The youth organization is finally reconsidering its ban on gay members. But it looks like another taboo will remain for a long time.
Now that the Boy Scouts of America is reconsidering mandatory discrimination against gay men and boys, might the organization also consider ending its mandatory religious discrimination, targeting non-believers? Not likely. Gay and lesbian people still encounter bias, of course, but in increasingly isolated segments of society. Bias against atheists remains much more respectable.
Secularist groups have protested government support for the Scouts, given its exclusion of the godless, but with a predictable lack of success or support, even from gay rights groups fighting the exclusion of gay people. The Human Rights Campaign, which courts religious groups, declined to join protests of the BSA's ban on atheists. GLAAD celebrates the proposed elimination of a national ban on gay scouts and leaders, without apparent concern that only godly gay people will benefit from it. But if gay atheists feel abandoned by gay rights groups, their abandonment was probably politic.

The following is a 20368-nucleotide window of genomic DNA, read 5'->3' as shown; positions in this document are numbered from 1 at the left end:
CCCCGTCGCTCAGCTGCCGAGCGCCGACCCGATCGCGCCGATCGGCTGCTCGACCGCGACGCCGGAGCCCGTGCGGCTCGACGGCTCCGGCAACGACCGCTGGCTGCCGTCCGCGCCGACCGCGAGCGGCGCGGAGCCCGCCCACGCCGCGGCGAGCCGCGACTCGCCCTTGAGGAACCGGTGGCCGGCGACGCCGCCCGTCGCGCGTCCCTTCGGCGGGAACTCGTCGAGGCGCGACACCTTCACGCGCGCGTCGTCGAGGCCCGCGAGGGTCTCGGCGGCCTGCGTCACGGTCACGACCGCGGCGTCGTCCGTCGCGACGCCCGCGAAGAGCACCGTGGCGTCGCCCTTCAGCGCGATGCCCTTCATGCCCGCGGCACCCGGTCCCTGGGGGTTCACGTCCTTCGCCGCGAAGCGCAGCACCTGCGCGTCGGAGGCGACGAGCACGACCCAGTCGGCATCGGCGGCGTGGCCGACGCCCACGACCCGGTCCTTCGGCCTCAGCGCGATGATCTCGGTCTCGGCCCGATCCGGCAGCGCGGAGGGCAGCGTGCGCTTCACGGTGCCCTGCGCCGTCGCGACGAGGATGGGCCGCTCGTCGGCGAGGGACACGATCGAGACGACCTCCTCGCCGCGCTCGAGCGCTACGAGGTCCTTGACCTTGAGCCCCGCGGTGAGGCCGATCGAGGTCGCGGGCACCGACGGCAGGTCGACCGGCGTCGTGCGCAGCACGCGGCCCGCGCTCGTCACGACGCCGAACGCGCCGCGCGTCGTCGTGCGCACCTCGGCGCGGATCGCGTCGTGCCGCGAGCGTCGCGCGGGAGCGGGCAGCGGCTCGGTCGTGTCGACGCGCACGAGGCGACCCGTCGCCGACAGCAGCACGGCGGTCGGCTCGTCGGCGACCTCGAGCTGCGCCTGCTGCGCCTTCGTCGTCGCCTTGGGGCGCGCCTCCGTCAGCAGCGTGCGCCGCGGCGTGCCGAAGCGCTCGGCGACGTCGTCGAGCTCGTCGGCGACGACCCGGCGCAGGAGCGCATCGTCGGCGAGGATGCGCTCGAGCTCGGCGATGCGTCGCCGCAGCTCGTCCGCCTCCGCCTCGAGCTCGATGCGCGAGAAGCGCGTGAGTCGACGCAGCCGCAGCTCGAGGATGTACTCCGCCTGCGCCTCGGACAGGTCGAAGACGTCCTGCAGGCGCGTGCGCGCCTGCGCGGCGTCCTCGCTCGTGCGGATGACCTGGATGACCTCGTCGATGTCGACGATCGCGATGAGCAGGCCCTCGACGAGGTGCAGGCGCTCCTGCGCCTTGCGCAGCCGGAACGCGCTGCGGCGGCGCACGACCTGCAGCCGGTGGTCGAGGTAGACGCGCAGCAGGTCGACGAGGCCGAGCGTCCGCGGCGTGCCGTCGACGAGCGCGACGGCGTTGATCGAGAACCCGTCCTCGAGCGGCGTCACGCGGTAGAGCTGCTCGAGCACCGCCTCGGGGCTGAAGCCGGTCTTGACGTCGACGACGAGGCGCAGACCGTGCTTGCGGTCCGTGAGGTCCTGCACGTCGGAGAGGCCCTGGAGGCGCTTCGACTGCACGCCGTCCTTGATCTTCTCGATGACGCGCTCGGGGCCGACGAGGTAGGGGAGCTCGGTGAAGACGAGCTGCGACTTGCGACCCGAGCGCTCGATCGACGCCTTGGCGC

A majority of Americans would likely offer at least mild support for the BSA's officially non-sectarian, religious requirements, just as they support the recitation of prayers at every presidential inaugural. To qualify as a Boy Scout (or, it seems, as president), you have to swear a loyalty oath to God as well as country. And you have to subscribe to this Declaration of Religious Principle:
The Boy Scouts of America maintains that no member can grow into the best kind of citizen without recognizing an obligation to God ... The recognition of God as the ruling and leading power in the universe and the grateful acknowledgment of His favors and blessings are necessary to the best type of citizenship and are wholesome precepts in the education of the growing members.
"Whatever," non-believers might respond, many of whom probably joined the Scouts by professing fealty to these assertions with the same insincerity and resentment that I mouthed the words to the New York state prayer in elementary school. Reciting that prayer annoyed and alienated but didn't harm me. In fact, it helped shape my commitment to rights of speech and silence, which perhaps made me a better citizen, although not in ways that the drafters of the prayer intended.